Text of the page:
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Boston Biotechs Seek Scarce Funds Amid Market Famine at Annual Pitch Event

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material in umbilical cords after birth—side-stepping the controversy over drawing stem cells from embryos, according to the company.

BioVex — Woburn, MA

BioVex is developing genetically modified viruses to treat cancer and infectious diseases. This spring Luke wrote about the positive results BioVex reported in a mid-stage clinical trial in which its lead drug—a genetically modified herpes simplex virus—partially shrank melanomas in more than a quarter of patients studied. The company hopes to close a major financing next year to fund further development of its treatments.

Dicerna Pharmaceuticals — Watertown, MA

Dicerna has garnered attention in the white hot RNAi field with its next-generation RNAi treatments. The venture-backed company, which says its offers alternative gene-silencing drugs to Alnylam’s and others, is developing drugs that block so-called Dicer enzyme and could be longer-lasting than competing RNAi drugs.

Dyax Pharmaceuticals — Cambridge, MA

Dyax (NASDAQ:DYAX)—a 13-year-old biotech company known for its oft-licensed phage display technology for drug discovery—has its sights set gaining FDA approval of its lead drug, DX-88, for patients with the rare and life-threatening condition hereditary angioedema. Luke caught up with the company this summer after it announced positive results from a late-stage study of DX-88, and I wrote a quick post recently about its financing deal to raise up to $50 million.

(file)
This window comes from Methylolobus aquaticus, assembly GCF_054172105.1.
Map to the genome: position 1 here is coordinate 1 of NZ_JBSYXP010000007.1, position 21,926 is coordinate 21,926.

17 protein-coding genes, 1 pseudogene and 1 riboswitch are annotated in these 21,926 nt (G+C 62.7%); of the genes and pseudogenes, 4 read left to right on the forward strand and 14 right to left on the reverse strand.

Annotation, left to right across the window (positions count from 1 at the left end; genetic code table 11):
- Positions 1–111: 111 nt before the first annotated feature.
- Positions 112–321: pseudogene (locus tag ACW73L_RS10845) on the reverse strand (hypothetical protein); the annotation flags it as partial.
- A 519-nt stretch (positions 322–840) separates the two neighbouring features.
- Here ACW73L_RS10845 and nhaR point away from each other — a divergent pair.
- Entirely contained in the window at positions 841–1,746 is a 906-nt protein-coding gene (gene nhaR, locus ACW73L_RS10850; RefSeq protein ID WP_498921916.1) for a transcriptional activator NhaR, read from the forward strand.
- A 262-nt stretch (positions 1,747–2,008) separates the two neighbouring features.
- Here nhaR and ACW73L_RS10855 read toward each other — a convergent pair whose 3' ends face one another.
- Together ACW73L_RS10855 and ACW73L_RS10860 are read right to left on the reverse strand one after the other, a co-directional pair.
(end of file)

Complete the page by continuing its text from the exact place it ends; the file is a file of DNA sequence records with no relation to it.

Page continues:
EnVivo Pharmaceuticals — Watertown, MA

EnVivo is advancing treatments for nervous-system disorders such as Alzheimer’s disease, Huntinton’s disease, and schizophrenia. In October, news broke that venture firm Fidelity Biosciences, based in Cambridge, invested $65 million in EnVivo in a Series D venture financing, buying out EnVivo’s other investors.

EyeGate Pharma — Waltham, MA

EyeGate offers potential relief for those of us who have had needles stuck in our eyes to treat such conditions as dry eye and uveitis. The venture-based company is developing a proprietary delivery technology to administer drugs to the front- and back-surface tissues of the eye—no needle required. We profiled the firm and its non-invasive approach to delivering eye treatments earlier this year.

Idera Pharmaceuticals — Cambridge, MA

Idera is a leading developer of DNA- and RNA-based drugs that target immune-system receptors called Toll-like receptors (TLRs) as a means of treating such ailments as … Next Page »

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